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Lay People in the Asian Church

A Critical Study of the Theology of the Laity in the Documents of the Federation of Asian Bishops’ Conferences with Special Reference to John Paul II’s Apostolic Exhortation «Ecclesia in Asia» and the Pastoral Letters of the Vietnamese Episcopal Conf

Peter Nguyen Van Hai

This book investigates the role of the laity in the Asian Church. Lay people have three responsibilities: proclaiming the Gospel, be a witness of life, and the triple dialogue with the cultures, the religions, and the poor. Focusing on the triple dialogue, the bishops of Asia have offered fresh ideas to address three global trends in society: the revolution in communications technologies which blurs the cultures; the conflicts between followers of different religions; and the advance of globalisation which leaves in its aftermath the poverty of the masses.
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Chapter 3 Fides Quaerens Dialogum: Theological Methodologies of the Federation of Asian Bishops’ Conferences


For Karl Rahner the Second Vatican Council (1962–1965) marked the beginning of the Church’s “official self-realization as a world Church.”1 In his view there were three great epochs in Church history. The first one was a short period of Jewish Christianity, followed by the second, much longer period of the Church in a particular cultural group, namely of Hellenism and European culture and civilisation. With Vatican II the Church has entered into the third period where the Church’s living space is the whole world, and has begun the transition from a Western Church to a universal Church.2 Rahner contends that this caesura or break in the history of the Church can be compared to the opening up of the primitive Church to the Gentiles, and presents many challenges for the integration of non-Western cultures.3 His world-Church vision suggests an ecclesiology that places emphasis on the local church. In his words, “a world-church as it exists outside Europe cannot simply import and imitate the life-style, law, liturgy and theology of the European church. In all these respects the churches must be independent and culturally firmly rooted in their own countries.”4 ← 43 | 44 →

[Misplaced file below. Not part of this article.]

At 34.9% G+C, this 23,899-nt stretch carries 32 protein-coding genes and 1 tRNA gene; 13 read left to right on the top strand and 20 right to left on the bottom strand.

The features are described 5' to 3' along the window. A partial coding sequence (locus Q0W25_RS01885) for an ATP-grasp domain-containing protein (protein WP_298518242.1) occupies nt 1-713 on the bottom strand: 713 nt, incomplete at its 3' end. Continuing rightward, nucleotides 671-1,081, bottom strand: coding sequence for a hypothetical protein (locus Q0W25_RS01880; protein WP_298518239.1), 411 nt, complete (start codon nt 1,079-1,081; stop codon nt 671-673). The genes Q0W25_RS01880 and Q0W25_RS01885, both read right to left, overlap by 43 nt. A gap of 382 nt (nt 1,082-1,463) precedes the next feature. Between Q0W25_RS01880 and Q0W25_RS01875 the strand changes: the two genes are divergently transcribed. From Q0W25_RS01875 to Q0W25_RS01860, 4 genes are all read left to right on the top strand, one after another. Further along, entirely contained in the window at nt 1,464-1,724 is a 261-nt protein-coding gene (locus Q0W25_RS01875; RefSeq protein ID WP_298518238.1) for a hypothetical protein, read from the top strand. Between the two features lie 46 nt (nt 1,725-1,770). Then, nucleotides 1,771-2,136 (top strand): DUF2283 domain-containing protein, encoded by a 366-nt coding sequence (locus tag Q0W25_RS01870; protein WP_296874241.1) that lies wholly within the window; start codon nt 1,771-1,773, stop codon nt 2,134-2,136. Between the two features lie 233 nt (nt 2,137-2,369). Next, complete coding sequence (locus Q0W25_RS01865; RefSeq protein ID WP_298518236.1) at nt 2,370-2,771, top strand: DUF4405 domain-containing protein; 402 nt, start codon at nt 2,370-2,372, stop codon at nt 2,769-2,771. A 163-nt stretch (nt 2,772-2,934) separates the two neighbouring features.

Indeed, with Vatican II the global character of the Church was underscored. It emerges as a worldwide community of faith made up of local Churches,5 each of which is involved in a different cultural and social context. Such a sense of the Church in turn affects theology and its methods. One...

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